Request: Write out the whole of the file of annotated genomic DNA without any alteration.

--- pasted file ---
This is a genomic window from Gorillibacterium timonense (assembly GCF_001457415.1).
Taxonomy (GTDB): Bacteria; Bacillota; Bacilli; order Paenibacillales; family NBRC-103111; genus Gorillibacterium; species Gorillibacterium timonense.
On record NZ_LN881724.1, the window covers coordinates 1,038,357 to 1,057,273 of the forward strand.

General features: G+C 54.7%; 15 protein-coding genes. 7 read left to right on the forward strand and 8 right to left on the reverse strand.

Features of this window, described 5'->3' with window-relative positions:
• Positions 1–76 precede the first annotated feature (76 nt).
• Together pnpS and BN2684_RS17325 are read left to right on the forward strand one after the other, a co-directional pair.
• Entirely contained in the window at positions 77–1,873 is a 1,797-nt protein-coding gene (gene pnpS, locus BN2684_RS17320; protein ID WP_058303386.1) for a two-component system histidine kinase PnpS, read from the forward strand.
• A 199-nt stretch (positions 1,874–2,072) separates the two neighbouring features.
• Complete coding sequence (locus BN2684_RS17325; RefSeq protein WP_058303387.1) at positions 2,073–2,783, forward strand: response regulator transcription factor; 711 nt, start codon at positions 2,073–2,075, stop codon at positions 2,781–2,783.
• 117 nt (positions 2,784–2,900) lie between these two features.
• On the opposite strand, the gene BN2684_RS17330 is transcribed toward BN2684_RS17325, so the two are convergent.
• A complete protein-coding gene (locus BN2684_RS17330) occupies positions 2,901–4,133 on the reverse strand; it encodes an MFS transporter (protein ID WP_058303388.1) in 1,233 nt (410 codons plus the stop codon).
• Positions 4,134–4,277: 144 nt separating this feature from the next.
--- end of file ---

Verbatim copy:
This is a genomic window from Gorillibacterium timonense (assembly GCF_001457415.1).
Taxonomy (GTDB): Bacteria; Bacillota; Bacilli; order Paenibacillales; family NBRC-103111; genus Gorillibacterium; species Gorillibacterium timonense.
On record NZ_LN881724.1, the window covers coordinates 1,038,357 to 1,057,273 of the forward strand.

General features: G+C 54.7%; 15 protein-coding genes. 7 read left to right on the forward strand and 8 right to left on the reverse strand.

Features of this window, described 5'->3' with window-relative positions:
• Positions 1–76 precede the first annotated feature (76 nt).
• Together pnpS and BN2684_RS17325 are read left to right on the forward strand one after the other, a co-directional pair.
• Entirely contained in the window at positions 77–1,873 is a 1,797-nt protein-coding gene (gene pnpS, locus BN2684_RS17320; protein ID WP_058303386.1) for a two-component system histidine kinase PnpS, read from the forward strand.
• A 199-nt stretch (positions 1,874–2,072) separates the two neighbouring features.
• Complete coding sequence (locus BN2684_RS17325; RefSeq protein WP_058303387.1) at positions 2,073–2,783, forward strand: response regulator transcription factor; 711 nt, start codon at positions 2,073–2,075, stop codon at positions 2,781–2,783.
• 117 nt (positions 2,784–2,900) lie between these two features.
• On the opposite strand, the gene BN2684_RS17330 is transcribed toward BN2684_RS17325, so the two are convergent.
• A complete protein-coding gene (locus BN2684_RS17330) occupies positions 2,901–4,133 on the reverse strand; it encodes an MFS transporter (protein ID WP_058303388.1) in 1,233 nt (410 codons plus the stop codon).
• Positions 4,134–4,277: 144 nt separating this feature from the next.